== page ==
It was a smoking program. I mean to say that the kirtan chanting was hot. No one smokes a cigarette in a temple. Little incense was lit, so there were no clouds of anything, but kirtan does clear the air, including the cobwebs of the mind.
Ajamil, a passionate Bengali bhajan singer and I teamed up along with Dhira, a golden voiced boy from the Ukraine, to heighten hearts at an evening at Hindu Prarthan Samaj. This place is acknowledged as the oldest Hindu temple in Toronto. The community with its church turned temple near High Park, played host to the pioneers of Krishna consciousness in the late 60’s. A group of American monks showed up at the doorsteps of the Hindu temple for shelter. Their intent was to open up a chapter of Bhakti Yoga, Krishna consciousness, in Toronto. The temple on Fern Avenue showed its benevolence at that time and now it seemed only appropriate to say thanks. Our humble beginning of Krishna consciousness with its seed planted had grown into a lotus flower of devotional activity. Today we enjoyed the participation of hundreds of people. Our smoky evening was a reunion of the two communities.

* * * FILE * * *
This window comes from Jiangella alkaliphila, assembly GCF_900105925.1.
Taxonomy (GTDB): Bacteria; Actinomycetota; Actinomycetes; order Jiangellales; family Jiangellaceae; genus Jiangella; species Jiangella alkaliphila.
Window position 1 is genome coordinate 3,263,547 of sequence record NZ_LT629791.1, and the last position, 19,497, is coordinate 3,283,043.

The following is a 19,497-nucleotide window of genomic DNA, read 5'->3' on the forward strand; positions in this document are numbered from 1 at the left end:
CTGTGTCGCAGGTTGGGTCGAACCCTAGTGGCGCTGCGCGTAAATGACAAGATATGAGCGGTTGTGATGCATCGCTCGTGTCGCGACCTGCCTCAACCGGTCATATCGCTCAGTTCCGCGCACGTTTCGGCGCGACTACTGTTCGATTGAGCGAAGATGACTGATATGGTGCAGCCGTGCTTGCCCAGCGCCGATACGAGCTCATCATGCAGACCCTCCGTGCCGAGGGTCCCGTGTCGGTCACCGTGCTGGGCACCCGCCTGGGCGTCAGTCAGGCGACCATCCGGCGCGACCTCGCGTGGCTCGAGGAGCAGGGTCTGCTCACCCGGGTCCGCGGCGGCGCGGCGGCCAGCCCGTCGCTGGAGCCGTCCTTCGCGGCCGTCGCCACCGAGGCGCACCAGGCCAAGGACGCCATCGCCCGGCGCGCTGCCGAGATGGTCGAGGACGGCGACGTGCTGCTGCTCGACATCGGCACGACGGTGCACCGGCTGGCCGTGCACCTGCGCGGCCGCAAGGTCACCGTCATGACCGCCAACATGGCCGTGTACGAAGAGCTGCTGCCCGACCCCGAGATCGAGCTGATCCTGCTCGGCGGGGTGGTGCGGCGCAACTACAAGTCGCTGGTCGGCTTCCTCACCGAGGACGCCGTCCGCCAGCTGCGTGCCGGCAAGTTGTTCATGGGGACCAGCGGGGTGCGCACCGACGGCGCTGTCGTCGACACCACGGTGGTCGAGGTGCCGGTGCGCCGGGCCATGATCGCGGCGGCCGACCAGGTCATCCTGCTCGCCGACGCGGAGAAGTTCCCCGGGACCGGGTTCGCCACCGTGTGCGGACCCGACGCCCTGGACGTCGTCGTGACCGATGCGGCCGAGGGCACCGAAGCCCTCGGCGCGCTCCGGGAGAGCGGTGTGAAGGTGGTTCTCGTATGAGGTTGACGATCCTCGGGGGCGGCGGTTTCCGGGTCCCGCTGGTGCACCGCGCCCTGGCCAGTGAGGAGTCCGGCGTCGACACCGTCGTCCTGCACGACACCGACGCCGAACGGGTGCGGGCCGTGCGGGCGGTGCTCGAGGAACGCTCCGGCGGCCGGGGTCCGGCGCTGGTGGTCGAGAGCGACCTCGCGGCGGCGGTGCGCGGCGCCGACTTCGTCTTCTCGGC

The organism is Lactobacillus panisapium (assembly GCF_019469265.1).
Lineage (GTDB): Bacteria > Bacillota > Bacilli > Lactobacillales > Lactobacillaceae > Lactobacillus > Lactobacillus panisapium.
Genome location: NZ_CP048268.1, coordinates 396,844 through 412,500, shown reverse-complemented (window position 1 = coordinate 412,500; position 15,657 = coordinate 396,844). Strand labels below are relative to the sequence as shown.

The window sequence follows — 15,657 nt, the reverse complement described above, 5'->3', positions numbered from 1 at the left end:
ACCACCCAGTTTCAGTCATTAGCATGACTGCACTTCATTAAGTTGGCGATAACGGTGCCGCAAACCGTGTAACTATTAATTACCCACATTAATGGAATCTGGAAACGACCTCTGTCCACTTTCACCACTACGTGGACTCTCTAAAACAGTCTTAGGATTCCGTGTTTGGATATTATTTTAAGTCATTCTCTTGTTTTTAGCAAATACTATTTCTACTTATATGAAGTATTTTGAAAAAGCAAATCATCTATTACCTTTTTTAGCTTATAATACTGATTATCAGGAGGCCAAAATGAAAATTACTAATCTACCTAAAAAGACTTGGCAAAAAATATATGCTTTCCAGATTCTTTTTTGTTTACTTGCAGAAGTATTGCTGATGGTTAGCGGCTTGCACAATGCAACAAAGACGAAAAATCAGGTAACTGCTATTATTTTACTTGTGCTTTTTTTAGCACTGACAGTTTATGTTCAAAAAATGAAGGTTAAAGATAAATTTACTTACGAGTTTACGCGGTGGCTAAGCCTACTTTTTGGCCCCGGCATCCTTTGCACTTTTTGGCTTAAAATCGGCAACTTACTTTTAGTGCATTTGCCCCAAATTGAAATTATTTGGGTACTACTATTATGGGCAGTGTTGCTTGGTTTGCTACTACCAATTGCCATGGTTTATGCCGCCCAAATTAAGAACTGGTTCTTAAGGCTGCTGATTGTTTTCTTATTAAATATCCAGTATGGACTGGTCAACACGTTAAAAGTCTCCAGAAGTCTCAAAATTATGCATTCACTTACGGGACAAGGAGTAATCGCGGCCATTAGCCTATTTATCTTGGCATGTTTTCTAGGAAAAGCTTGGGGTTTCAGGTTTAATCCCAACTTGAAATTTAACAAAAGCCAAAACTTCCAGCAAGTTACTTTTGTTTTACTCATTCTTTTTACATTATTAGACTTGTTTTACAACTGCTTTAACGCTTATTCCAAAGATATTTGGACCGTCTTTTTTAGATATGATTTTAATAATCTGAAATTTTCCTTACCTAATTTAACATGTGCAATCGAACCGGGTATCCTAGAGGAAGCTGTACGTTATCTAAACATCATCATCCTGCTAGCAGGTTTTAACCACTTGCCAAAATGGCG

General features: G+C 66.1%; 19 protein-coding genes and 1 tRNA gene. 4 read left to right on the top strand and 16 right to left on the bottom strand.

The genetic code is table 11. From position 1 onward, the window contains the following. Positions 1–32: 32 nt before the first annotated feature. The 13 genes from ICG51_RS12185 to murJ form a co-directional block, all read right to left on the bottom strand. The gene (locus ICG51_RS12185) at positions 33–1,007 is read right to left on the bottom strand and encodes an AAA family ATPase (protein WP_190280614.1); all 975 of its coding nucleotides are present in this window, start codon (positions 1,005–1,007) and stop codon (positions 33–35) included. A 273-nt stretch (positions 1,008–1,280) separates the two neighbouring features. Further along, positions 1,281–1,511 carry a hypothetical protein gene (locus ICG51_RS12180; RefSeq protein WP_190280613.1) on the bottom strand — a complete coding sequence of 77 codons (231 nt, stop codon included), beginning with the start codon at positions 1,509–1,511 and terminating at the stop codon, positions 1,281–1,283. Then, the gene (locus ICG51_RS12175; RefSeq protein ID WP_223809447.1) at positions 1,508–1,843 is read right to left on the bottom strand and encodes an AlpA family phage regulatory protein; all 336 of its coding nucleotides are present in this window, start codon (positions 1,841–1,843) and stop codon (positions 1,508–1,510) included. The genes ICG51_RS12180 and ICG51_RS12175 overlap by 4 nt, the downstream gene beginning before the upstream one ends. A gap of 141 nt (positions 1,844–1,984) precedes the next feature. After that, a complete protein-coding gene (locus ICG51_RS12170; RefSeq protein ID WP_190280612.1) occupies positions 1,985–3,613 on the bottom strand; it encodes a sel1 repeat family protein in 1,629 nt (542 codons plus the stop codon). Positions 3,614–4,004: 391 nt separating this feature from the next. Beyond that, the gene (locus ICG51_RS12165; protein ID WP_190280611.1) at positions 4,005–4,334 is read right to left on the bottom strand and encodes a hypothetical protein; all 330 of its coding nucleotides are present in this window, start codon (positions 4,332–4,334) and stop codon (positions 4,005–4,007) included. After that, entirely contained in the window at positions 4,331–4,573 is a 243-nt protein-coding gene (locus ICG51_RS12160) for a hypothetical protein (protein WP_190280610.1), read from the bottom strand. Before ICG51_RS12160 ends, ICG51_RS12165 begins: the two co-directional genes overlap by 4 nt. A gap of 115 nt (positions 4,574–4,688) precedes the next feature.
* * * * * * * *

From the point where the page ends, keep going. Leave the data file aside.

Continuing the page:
I decided after the event to trek back home through the Annex district and including Little Italy. I did this not only to clear the cobwebs of the mind but also to clear the pipelines in my machinery, body, after eating a mountainous plate of rich North Indian prasadam, food; our reward for conducting a hot or exhilarating kirtan.